Special Issue "Paracoccidioides and Paracoccidioidomycosis"

A special issue of Journal of Fungi (ISSN 2309-608X). This special issue belongs to the section "Fungal Pathogenesis and Disease Control".

Deadline for manuscript submissions: closed (30 September 2020) | Viewed by 24031

Special Issue Editors

Prof. Dr. Maria José Soares Mendes Giannini
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Guest Editor
School of Pharmaceutical Sciences, São Paulo State University (UNESP), Araraquara 14800-903, Brazil
Interests: antifungal agents; biofilms; fungal-host interaction; nanotechonology
Special Issues, Collections and Topics in MDPI journals
Dr. Ana Marisa Fusco Almeida
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Guest Editor
Clinical Analysis Departament, Clinical Mycology Laboratory, School of Pharmaceutical Sciences, Universidade Estadual Paulista (UNESP), Araraquara, Brazil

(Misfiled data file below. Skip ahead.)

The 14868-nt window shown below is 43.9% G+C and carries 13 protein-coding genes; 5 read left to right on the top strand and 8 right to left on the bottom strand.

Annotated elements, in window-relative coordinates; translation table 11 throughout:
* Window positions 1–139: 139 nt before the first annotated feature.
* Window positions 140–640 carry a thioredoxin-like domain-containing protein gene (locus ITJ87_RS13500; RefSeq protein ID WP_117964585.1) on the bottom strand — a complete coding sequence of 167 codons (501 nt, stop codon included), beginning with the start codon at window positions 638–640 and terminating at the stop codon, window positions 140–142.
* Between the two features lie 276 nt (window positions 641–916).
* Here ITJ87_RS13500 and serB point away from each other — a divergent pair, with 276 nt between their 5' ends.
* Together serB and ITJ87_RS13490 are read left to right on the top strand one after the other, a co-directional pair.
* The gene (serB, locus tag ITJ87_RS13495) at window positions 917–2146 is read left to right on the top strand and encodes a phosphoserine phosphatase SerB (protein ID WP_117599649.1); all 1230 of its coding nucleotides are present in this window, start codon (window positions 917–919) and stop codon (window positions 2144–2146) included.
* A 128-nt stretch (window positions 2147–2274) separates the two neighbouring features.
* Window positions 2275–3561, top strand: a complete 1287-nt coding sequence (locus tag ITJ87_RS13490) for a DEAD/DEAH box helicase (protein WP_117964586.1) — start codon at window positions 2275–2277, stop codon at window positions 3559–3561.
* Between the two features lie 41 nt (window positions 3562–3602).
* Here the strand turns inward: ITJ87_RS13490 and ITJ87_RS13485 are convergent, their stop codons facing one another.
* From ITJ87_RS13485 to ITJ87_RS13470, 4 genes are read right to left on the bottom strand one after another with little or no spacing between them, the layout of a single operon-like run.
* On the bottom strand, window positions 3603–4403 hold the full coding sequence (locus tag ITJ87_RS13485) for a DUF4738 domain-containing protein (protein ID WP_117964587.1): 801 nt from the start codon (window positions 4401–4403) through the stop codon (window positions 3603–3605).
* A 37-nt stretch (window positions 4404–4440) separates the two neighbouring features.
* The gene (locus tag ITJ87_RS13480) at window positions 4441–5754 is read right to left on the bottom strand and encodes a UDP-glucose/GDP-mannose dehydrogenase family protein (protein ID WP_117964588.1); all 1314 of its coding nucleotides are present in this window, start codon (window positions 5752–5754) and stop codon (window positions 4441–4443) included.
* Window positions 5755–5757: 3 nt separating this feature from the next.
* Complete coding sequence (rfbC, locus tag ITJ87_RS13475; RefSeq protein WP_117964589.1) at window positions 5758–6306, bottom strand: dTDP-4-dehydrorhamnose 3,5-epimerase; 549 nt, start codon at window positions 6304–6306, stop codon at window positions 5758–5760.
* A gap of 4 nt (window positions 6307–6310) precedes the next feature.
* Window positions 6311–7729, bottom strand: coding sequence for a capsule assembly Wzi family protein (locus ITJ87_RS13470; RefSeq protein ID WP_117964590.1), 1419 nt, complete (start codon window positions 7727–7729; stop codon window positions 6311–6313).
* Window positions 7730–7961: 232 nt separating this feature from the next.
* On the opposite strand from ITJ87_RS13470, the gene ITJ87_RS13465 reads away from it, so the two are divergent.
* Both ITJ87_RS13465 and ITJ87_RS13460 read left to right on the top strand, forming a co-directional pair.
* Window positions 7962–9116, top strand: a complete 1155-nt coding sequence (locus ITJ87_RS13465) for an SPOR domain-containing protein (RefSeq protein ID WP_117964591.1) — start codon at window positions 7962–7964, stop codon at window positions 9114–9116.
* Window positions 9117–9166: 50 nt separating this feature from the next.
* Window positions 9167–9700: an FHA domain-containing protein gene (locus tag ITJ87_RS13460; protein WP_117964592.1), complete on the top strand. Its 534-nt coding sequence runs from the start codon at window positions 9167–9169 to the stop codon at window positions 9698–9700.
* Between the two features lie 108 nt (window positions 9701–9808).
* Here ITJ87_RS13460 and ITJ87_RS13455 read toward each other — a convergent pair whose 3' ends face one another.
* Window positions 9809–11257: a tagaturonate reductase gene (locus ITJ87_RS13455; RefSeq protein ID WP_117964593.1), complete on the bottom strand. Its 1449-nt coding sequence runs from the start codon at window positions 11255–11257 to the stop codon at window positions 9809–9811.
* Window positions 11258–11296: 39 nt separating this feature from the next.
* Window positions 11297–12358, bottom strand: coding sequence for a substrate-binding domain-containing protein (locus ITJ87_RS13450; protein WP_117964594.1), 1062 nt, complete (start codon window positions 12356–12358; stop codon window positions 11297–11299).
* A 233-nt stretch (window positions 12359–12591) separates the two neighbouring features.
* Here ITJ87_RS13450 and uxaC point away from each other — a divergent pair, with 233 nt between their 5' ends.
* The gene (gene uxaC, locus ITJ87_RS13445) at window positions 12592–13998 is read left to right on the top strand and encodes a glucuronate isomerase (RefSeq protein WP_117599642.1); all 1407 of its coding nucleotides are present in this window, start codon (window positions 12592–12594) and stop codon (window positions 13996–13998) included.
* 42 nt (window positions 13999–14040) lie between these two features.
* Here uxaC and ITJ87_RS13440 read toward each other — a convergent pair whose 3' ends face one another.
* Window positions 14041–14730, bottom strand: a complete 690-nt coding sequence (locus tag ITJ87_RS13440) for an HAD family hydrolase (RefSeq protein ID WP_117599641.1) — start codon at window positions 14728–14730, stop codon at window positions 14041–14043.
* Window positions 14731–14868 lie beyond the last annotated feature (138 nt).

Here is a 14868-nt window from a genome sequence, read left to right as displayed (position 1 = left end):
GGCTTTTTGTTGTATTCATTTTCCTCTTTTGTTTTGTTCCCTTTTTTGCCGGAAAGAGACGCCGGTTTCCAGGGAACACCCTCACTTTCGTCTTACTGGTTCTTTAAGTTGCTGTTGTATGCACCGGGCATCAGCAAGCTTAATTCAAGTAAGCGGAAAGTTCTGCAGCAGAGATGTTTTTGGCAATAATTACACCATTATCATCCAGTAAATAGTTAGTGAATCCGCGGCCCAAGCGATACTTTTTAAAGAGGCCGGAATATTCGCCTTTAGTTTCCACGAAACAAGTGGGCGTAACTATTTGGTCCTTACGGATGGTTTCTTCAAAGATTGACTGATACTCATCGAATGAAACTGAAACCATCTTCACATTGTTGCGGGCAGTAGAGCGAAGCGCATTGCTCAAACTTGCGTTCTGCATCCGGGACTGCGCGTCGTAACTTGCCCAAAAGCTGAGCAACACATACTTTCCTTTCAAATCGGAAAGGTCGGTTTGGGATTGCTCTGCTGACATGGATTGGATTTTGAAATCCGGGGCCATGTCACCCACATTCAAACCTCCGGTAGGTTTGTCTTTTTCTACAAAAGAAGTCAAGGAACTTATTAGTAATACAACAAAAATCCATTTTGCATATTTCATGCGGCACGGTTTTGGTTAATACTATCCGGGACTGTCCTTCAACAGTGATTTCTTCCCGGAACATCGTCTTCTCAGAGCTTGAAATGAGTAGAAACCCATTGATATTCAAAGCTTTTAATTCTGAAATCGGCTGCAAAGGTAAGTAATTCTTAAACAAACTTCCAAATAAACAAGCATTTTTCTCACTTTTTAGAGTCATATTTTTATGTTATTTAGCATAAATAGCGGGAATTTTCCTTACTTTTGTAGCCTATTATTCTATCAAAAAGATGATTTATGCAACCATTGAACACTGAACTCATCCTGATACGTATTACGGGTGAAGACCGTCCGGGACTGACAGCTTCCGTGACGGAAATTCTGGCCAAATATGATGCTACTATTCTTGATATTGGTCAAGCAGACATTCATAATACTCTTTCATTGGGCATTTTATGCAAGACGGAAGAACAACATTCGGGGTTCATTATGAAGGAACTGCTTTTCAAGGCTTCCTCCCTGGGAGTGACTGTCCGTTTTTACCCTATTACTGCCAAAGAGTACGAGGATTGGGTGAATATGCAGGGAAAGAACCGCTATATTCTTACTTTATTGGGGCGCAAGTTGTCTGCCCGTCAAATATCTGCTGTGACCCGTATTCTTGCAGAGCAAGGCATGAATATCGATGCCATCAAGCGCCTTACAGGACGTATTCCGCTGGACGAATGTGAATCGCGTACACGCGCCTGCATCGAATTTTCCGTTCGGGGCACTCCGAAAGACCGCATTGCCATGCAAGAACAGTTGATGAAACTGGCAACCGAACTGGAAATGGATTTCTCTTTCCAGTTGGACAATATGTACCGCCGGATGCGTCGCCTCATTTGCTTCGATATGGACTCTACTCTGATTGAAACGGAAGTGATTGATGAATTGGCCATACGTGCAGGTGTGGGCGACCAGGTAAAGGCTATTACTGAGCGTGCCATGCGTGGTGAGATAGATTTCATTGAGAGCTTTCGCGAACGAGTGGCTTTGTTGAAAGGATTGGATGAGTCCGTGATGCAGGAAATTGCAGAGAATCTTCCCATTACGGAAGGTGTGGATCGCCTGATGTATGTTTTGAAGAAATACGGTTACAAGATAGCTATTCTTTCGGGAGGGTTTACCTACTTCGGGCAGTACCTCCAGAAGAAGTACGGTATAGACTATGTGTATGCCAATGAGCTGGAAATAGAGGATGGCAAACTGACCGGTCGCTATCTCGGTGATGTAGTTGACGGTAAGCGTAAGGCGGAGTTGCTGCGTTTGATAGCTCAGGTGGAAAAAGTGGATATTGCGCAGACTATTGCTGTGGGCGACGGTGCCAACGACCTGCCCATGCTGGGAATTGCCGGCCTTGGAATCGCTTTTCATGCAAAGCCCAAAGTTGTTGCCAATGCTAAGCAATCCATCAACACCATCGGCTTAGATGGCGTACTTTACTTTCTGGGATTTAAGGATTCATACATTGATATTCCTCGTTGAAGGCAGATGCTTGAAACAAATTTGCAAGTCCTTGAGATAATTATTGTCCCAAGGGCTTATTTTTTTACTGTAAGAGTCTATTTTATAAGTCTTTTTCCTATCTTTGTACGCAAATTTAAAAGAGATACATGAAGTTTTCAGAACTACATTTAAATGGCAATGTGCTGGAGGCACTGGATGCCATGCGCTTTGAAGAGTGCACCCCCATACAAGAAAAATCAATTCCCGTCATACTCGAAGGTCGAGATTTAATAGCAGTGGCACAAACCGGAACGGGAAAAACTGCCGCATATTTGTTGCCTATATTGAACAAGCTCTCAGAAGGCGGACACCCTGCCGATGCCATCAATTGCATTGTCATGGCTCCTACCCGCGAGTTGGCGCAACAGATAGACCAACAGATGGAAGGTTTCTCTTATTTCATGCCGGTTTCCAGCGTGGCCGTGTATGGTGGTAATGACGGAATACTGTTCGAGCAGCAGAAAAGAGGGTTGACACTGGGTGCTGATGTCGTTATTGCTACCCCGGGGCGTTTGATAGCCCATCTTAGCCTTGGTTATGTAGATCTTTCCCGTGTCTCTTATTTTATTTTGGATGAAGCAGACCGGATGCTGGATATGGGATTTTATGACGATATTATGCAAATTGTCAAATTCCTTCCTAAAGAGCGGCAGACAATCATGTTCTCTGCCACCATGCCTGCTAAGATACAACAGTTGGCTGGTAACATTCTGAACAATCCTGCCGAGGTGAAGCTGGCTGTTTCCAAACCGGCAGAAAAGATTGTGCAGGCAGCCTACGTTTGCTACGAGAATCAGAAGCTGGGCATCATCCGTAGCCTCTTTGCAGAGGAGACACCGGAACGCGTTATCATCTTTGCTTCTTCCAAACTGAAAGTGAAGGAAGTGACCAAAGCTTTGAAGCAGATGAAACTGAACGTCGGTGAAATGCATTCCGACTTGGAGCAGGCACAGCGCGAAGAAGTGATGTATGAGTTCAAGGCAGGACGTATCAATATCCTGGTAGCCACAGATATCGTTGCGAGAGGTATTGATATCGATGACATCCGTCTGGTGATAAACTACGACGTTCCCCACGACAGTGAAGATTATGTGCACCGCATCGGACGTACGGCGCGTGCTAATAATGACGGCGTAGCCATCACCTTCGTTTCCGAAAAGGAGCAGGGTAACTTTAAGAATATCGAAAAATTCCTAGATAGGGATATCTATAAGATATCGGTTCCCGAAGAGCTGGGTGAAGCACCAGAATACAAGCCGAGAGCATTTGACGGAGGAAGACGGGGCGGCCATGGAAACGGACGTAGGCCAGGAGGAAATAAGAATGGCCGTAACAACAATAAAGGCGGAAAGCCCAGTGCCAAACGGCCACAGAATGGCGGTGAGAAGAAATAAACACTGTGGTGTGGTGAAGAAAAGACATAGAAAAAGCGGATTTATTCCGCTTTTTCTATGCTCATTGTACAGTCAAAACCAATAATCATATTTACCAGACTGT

Interests: histoplasmosis; paracoccidioidomycosis; virulence; biofilm; molecular biology
Special Issues, Collections and Topics in MDPI journals
Prof. Dr. Gil Benard
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Guest Editor
Laboratory of Medical Investigation Units 53 and 56, Division of Clinical Dermatology, Clinics Hospital, and Laboratory of Medical Mycology, Institute of Tropical Medicine, School of Medicine University of São Paulo, São Paulo, Brazil
Interests: host-parasite interaction in paracoccidioidomycosis; clinical classification and management of paracoccidioidomycosis

Special Issue Information

Dear Colleagues,